int res = read(fd, buf, BUFSIZE-1);
  write(STDOUT_FILENO, buf, res);

If you compile the program and run it with strace, you will find the syscalls in the logfile that is created. Listing 3 shows the command for the call and the last lines from the logfile generated by strace. The return values of the function calls also appear in the log.

Listing 3

Strace Monitors File Access

$ strace -e trace=open,read,write,close -o /tmp/testprog.log ./testprog
PRETTY_NAME="Ubuntu 23.10"
$ tail -5 /tmp/testprog.log
open("/etc/os-release", O_RDONLY)       = 3
read(3, "PRETTY_NAME=\"Ubuntu 23.10\"\nNAME="..., 4095) = 393
close(3)                                = 0
write(1, "PRETTY_NAME=\"Ubuntu 23.10\"\nNAME="..., 393) = 393
+++ exited with 0 +++

If you monitor an application over a longer period of time, the logfile will tend to be very large. It makes sense to use filters during logging. To do so, specify which syscalls you want strace to log. Details can be found in the Filtering section of the strace manpage [2]. Table 1 shows some typical examples.

Table 1

Strace Filtering Options

strace -e trace=open,close

Only open() and close()

strace -e trace=file

All file operations

strace -e trace=network

All network operations

The -f (--follow-forks) option is also important. It tells strace to additionally monitor child processes. After all, the interesting things often do not happen in the application that was launched first, but further down in the process tree.


Firejail [3] lets you lock programs away in a jail or sandbox. Much like Docker and container-based virtualization in general, jail software lets you run programs in isolation from other applications. The view of the filesystem and the network can also be restricted. Firejail offers these features. Preparing the program profiles makes it easier to use Firejail – ideally, simply precede a program call with the firejail command. Firejail is available for installation in the standard repositories of many distributions.

Typing firejail launches a shell where network access is disabled and access to the Bash history is prohibited. These and other restrictive rules are defined by the default.profile, which Firejail loads for the newly launched shell. From default.profile, two additional rules are used via include lines. Figure 2 clearly shows that Bash, which is locked in the jail, can neither read the history nor ping a computer on the network.

Figure 2: No history, no ping: Firejail disables various functions.

In principle, software running in a jail still has access to the entire filesystem. The only exceptions to this are areas whose use you explicitly prohibit. As an alternative, you can define a private directory in which the program runs and from which it cannot break out. The --private option lets you do this; you can use it as shown in Listing 4.

Listing 4

Private Folder

$ mkdir ~/privat
$ firejail --private=$HOME/privat

This is particularly interesting for programs that you do not want to access your home directory. The folder specified after --private acts as a substitute home directory in the jail; the application can create subdirectories and store files there, but not in the entire home directory. This also effectively prevents the program from spying on your private data. Firejail also hides other users' private folders. If you add the --noprofile switch to the call, Firejail does not apply any rules from the standard profiles. In this case, for example, network tools such as ping will work.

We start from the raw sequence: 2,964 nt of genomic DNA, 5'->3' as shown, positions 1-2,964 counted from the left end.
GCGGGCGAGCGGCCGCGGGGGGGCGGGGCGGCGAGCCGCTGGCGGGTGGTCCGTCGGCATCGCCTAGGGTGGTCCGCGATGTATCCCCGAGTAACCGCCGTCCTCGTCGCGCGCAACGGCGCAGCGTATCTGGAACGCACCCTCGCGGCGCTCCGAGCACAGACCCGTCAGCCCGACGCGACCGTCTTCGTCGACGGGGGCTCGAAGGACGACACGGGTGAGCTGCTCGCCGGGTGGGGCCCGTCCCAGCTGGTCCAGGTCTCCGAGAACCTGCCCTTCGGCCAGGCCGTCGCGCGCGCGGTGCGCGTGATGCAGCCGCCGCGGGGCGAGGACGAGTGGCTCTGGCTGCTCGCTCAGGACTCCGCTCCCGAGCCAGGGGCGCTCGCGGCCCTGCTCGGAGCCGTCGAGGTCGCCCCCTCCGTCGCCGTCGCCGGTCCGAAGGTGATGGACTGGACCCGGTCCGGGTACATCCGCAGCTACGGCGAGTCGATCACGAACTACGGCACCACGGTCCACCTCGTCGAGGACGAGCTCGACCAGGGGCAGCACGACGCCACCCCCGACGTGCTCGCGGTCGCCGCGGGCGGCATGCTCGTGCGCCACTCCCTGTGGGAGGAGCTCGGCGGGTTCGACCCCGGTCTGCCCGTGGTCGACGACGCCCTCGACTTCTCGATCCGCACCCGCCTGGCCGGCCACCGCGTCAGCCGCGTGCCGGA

If you run Firejail with a program name as an argument, the software looks for a suitable profile. The firejail-profiles package contains 1,200 profiles for a wide variety of applications. At startup, Firejail shows you which profile files it is using. For MPlayer, for example, there is the mplayer.profile file, which includes the generic rules from whitelist-player-common.inc (Figure 3). These rules apply to all media players and allow access to the download folder, for example.

Figure 3: If you launch MPlayer in the jail, Firejail uses the matching rule file which then references a profile version for all media players.

Firejail does not work with software that you install from Snap packages because it cannot find the binaries from the Snaps. Combining Firejail with strace also seems impossible at first glance, as an attempt to, for example, have them run MPlayer fails. The solution here is an strace feature that lets the monitor itself run with root privileges, while the monitored program is running on a normal user account. Listing 5 shows the command, which uses the strace -u (for user) option.

Listing 5

Strace and Firejail

$ sudo strace -f -u esser \
  -o mplayer.log \
  firejail \
  mplayer -idx big_buck_bunny.avi

Firejail offers numerous other options that you let you fine tune what to allow and what to prevent the software from doing  [4]. It is also useful to inspect the profiles in the /etc/firejail/ folder.